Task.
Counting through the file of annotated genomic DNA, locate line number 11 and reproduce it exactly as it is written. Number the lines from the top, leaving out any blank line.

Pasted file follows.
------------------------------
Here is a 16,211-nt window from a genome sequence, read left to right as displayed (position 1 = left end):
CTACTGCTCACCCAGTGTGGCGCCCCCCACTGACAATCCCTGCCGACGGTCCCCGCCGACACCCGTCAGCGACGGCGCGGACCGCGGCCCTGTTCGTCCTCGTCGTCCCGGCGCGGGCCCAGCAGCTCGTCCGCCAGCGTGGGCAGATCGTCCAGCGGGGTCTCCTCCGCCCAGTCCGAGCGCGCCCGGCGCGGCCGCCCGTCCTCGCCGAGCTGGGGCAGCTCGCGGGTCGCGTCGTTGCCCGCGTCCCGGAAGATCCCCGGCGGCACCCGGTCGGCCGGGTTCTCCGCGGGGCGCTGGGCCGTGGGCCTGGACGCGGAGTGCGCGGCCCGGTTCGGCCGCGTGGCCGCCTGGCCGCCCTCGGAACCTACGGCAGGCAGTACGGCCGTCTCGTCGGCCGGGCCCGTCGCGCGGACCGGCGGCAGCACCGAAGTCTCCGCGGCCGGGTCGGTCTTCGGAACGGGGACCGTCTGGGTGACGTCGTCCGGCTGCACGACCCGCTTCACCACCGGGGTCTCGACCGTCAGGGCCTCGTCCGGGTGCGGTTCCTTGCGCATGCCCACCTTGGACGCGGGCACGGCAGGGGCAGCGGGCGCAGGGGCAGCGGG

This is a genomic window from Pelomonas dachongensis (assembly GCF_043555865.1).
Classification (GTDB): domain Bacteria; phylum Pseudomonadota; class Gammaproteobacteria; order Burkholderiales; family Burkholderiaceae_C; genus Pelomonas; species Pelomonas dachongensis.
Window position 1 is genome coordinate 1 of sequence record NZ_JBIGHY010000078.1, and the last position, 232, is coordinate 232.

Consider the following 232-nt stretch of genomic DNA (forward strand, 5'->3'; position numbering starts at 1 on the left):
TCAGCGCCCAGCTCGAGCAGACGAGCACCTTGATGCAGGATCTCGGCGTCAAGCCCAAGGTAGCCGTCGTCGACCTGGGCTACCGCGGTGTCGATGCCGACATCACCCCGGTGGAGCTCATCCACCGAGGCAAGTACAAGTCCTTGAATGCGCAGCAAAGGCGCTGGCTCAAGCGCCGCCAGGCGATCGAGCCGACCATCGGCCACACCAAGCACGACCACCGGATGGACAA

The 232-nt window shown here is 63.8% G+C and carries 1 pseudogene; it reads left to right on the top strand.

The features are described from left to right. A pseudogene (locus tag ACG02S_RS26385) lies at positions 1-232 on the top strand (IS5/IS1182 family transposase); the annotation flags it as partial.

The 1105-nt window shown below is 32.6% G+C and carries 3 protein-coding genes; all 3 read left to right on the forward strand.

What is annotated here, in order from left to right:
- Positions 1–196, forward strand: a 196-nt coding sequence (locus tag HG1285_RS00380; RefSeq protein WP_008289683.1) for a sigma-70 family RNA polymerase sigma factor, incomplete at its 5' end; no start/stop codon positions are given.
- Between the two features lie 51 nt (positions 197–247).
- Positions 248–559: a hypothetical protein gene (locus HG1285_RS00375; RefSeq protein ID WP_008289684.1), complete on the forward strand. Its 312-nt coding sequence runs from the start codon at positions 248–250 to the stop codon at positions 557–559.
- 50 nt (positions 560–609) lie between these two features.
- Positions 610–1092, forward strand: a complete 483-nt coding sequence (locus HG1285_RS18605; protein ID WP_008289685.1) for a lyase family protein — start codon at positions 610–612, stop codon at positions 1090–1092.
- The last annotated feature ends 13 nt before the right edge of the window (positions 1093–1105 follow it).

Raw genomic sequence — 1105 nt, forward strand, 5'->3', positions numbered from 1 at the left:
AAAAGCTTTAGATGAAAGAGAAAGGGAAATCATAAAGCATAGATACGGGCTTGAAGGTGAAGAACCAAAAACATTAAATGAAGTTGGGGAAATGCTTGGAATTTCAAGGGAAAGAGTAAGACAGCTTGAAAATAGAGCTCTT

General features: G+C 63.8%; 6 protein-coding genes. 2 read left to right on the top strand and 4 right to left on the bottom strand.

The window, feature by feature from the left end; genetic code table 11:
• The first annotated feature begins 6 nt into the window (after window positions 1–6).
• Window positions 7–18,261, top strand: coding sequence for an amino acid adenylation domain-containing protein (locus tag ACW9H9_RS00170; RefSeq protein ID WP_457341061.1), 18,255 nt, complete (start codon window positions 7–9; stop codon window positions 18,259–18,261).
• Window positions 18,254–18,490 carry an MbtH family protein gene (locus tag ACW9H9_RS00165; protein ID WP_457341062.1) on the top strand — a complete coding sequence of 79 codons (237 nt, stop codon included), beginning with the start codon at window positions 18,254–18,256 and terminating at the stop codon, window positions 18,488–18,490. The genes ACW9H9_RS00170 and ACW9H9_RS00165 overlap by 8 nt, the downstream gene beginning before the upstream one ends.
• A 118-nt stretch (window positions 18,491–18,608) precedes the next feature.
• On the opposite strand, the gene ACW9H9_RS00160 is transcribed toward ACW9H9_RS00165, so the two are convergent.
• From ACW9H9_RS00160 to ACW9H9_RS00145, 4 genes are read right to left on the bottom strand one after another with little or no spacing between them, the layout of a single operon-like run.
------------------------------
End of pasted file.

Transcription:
What is annotated here, in order from left to right: